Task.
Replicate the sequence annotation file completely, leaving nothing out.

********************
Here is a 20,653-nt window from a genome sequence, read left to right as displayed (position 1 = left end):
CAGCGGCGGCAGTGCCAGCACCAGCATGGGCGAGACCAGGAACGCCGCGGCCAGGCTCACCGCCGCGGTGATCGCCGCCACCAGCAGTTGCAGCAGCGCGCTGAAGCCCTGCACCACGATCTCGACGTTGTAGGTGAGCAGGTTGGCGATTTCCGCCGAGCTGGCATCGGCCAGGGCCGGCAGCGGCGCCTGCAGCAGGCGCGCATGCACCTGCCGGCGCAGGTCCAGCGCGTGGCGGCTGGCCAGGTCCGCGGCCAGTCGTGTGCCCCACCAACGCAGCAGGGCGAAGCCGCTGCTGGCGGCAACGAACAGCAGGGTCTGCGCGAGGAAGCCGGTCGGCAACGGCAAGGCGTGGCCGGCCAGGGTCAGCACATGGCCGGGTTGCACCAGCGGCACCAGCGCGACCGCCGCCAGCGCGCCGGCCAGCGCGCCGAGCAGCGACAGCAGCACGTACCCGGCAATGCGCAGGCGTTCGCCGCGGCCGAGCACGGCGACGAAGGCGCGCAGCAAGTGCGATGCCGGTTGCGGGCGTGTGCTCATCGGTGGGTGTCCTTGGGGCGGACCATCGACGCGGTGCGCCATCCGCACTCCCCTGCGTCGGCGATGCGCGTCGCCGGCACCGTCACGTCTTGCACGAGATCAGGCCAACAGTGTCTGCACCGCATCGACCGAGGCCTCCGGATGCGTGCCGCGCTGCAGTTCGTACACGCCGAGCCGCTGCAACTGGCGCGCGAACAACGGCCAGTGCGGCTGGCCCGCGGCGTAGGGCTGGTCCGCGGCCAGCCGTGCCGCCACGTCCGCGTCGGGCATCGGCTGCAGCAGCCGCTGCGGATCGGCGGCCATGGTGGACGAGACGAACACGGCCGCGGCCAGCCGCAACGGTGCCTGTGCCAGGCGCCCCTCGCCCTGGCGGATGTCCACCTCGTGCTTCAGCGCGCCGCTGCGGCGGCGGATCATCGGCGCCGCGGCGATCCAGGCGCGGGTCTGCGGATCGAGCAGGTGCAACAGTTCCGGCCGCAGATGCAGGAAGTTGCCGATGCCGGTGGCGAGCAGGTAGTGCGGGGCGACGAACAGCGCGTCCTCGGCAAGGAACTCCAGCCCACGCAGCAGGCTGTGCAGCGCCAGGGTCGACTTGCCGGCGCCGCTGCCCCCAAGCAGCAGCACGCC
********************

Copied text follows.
Here is a 20,653-nt window from a genome sequence, read left to right as displayed (position 1 = left end):
CAGCGGCGGCAGTGCCAGCACCAGCATGGGCGAGACCAGGAACGCCGCGGCCAGGCTCACCGCCGCGGTGATCGCCGCCACCAGCAGTTGCAGCAGCGCGCTGAAGCCCTGCACCACGATCTCGACGTTGTAGGTGAGCAGGTTGGCGATTTCCGCCGAGCTGGCATCGGCCAGGGCCGGCAGCGGCGCCTGCAGCAGGCGCGCATGCACCTGCCGGCGCAGGTCCAGCGCGTGGCGGCTGGCCAGGTCCGCGGCCAGTCGTGTGCCCCACCAACGCAGCAGGGCGAAGCCGCTGCTGGCGGCAACGAACAGCAGGGTCTGCGCGAGGAAGCCGGTCGGCAACGGCAAGGCGTGGCCGGCCAGGGTCAGCACATGGCCGGGTTGCACCAGCGGCACCAGCGCGACCGCCGCCAGCGCGCCGGCCAGCGCGCCGAGCAGCGACAGCAGCACGTACCCGGCAATGCGCAGGCGTTCGCCGCGGCCGAGCACGGCGACGAAGGCGCGCAGCAAGTGCGATGCCGGTTGCGGGCGTGTGCTCATCGGTGGGTGTCCTTGGGGCGGACCATCGACGCGGTGCGCCATCCGCACTCCCCTGCGTCGGCGATGCGCGTCGCCGGCACCGTCACGTCTTGCACGAGATCAGGCCAACAGTGTCTGCACCGCATCGACCGAGGCCTCCGGATGCGTGCCGCGCTGCAGTTCGTACACGCCGAGCCGCTGCAACTGGCGCGCGAACAACGGCCAGTGCGGCTGGCCCGCGGCGTAGGGCTGGTCCGCGGCCAGCCGTGCCGCCACGTCCGCGTCGGGCATCGGCTGCAGCAGCCGCTGCGGATCGGCGGCCATGGTGGACGAGACGAACACGGCCGCGGCCAGCCGCAACGGTGCCTGTGCCAGGCGCCCCTCGCCCTGGCGGATGTCCACCTCGTGCTTCAGCGCGCCGCTGCGGCGGCGGATCATCGGCGCCGCGGCGATCCAGGCGCGGGTCTGCGGATCGAGCAGGTGCAACAGTTCCGGCCGCAGATGCAGGAAGTTGCCGATGCCGGTGGCGAGCAGGTAGTGCGGGGCGACGAACAGCGCGTCCTCGGCAAGGAACTCCAGCCCACGCAGCAGGCTGTGCAGCGCCAGGGTCGACTTGCCGGCGCCGCTGCCCCCAAGCAGCAGCACGCC